The EVOCA study (Spanish acronym of EVOlución de la CAlidad de vida en pacientes con EPOC – Evolution of the quality of life in patients with COPD) was a prospective, observational, multicenter study of a cohort of patients with COPD followed in primary care over a 2-year period. The primary objective of the study was to assess the impact of exacerbations of COPD on the patients’ quality of life measured by the SGRQ and to determine whether there were differences between patients treated with moxifloxacin and those treated with amoxicillin/clavulanate. Due to the lack of previous studies, the magnitude of changes in the SGRQ scores over a period of 2 years in patients with moderate COPD in primary care was unknown at the time of designing the study.23,24 Based on data of the only study available, 78 patients with severe COPD followed for one year were sufficient to detect significant differences in the SGRQ scores between patients with a higher or lower number of acute exacerbations than the median value.21 Accordingly, a sample of 200 patients with COPD was considered adequate to observe any significant changes in quality of life related to the frequency of exacerbations over 2 years, considering losses of up to 20% and that the frequency of exacerbation in patients with moderate COPD visited in primary care could be lower than in the reference study.21 Approximately 30 family physicians working in different primary care centers throughout Spain were asked to recruit the first 10 patients who met the inclusion criteria by nonprobabilistic sampling of consecutive cases. Patient enrolment took place between November 2002 and July 2003. The study protocol was approved by the Spanish health authorities and all patients gave written informed consent.
Eligible patients were adults over 40 years of age, smokers or ex-smokers of at least 10 pack-years, with chronic bronchitis characterized by persistent cough and sputum production for 3 months per year for at least 2 consecutive years, and stable COPD. Establishing the diagnosis of COPD required the observation of a non-reversible airflow obstruction characterized on post-bronchodilator forced spirometry by a FEV1 < 80% of the theoretical value and FEV1/FVC < 70% in stable phase (Global Obstructive Lung Disease [GOLD] stage II or greater).25 Clinical stability was defined as the absence of symptoms of exacerbation in the 6 weeks prior to inclusion. Patients who received antibiotic or steroid treatment for exacerbation in the 2 months previous to inclusion in the study were excluded, as were patients who had never smoked or had smoked less than 10 pack-years and those with bronchial asthma, cystic fibrosis, bronchiectasis not associated with COPD, alpha-1-antitrypsin deficiency, neoplasia, pneumonia, life expectancy of less than 2 years due to a severe concomitant disease, illiterate or unable to complete the SGRQ.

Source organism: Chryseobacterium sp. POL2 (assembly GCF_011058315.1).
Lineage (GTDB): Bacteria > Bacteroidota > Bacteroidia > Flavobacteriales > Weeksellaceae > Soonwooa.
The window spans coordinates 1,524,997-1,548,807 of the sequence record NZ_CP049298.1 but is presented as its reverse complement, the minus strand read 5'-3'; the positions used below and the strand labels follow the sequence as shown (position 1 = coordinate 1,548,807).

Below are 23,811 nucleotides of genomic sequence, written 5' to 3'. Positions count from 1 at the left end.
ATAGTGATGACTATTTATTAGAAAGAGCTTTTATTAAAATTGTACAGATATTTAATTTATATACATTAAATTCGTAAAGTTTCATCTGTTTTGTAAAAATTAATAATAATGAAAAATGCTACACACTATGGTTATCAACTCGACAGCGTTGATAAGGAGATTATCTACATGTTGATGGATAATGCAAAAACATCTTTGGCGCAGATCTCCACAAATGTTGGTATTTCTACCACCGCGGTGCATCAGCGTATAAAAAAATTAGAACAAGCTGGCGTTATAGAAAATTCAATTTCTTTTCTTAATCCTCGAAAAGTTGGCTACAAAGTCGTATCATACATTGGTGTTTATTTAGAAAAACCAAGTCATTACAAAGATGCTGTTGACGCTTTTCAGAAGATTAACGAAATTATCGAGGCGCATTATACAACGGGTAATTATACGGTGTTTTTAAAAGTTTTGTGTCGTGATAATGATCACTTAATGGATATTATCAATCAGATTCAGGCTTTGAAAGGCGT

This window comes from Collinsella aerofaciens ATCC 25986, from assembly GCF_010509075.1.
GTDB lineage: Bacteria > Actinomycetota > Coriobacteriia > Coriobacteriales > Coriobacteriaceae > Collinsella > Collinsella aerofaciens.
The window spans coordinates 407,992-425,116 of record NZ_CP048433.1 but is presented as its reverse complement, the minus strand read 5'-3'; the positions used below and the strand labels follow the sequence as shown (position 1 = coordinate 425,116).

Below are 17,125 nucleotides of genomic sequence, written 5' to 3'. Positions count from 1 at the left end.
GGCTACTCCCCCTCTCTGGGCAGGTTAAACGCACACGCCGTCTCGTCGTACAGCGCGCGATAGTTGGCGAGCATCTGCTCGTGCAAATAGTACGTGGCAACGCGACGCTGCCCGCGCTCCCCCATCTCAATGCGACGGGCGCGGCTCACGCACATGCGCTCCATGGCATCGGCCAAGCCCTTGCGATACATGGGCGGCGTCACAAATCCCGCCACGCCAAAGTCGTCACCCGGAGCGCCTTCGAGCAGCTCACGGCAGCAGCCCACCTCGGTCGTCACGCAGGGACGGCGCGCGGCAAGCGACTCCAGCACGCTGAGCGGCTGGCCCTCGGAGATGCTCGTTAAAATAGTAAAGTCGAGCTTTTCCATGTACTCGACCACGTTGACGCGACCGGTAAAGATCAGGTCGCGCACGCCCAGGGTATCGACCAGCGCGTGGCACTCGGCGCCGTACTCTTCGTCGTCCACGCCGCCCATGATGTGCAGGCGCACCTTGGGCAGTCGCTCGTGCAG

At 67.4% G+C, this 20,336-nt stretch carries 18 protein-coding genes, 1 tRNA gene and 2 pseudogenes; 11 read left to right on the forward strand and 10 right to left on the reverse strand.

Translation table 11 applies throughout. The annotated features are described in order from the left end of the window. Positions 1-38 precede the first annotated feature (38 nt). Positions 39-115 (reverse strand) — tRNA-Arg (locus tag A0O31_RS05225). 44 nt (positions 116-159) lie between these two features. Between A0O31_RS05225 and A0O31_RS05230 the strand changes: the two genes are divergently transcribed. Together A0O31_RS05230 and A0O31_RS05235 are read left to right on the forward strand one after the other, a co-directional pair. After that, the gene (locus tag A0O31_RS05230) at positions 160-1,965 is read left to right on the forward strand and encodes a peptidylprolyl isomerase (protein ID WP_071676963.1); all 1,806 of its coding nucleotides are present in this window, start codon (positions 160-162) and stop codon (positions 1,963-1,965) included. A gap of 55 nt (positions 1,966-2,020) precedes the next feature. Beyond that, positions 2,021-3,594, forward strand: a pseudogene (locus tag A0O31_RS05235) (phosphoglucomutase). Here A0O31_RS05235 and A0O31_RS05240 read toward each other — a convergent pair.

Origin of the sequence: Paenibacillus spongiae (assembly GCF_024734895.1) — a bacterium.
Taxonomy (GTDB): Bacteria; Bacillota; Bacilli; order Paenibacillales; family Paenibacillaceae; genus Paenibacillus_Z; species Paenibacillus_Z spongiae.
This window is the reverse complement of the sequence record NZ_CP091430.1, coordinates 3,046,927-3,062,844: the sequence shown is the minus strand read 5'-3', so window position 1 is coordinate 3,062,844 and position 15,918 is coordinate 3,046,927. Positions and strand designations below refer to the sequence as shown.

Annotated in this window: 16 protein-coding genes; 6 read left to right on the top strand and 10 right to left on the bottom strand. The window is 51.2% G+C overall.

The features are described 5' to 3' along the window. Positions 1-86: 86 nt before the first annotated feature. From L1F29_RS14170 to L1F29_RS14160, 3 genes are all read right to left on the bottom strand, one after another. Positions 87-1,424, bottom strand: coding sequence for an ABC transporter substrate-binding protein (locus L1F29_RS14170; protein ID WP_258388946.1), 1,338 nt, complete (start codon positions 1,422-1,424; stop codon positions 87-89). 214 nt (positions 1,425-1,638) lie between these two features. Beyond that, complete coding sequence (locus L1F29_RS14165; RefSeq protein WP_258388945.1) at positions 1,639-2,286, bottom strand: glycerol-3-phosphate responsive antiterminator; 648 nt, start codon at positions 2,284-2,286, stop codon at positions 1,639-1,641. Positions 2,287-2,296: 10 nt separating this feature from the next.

Medication for stable COPD was left to the discretion of the attending physician. Patients were visited at the time of inclusion in the study (baseline, visit 1) and at 6-month intervals thereafter (visits 2, 3, and 4) until completion of the 2-year study period (final, visit 5). At baseline, after verifying that the patient met eligibility criteria, the following data were recorded: demographics, symptoms and the degree of dyspnea, respiratory risk factors, treatment in the stable phase and number and characteristics of the exacerbations in the previous year, as well as the treatment administered. Dyspnea was evaluated according to the Medical Research Council (MRC) scale26 (0 = no dyspnea; 1 = dyspnea on going up two flights or stairs; 2 = breathlessness on going up one flight of stairs; 3 = dyspnea when walking on a flat surface; 4 = dyspnea at rest). A forced spirometry was performed unless the patient had undergone spirometry within the last 6 months. Forced spirometry was repeated at the end of the study (visit 5).
At baseline and at each scheduled follow-up visit, patients completed the Spanish validated version of the SGRQ.27 The SGRQ is a standardized self-administered airways disease-specific questionnaire that contains 50 items (covering 76 levels) divided into three subscales: “Symptoms” (8 items), including several respiratory symptoms, their frequency and severity; “Activity” (16 items), concerned with activities that cause or are limited by breathlessness; and “Impacts” (26 items), which covers a range of aspects concerned with social functioning and psychological disturbances resulting from airway disease. A score ranging from 0 (no impairment or perfect state of health) to 100 (maximum impairment or worst possible state of health) is obtained. A score change of 4 points or more was considered clinically relevant in the health status of the patient.28 The SGRQ was completed by patients under the supervision of the investigators and in accordance with instructions of the manual.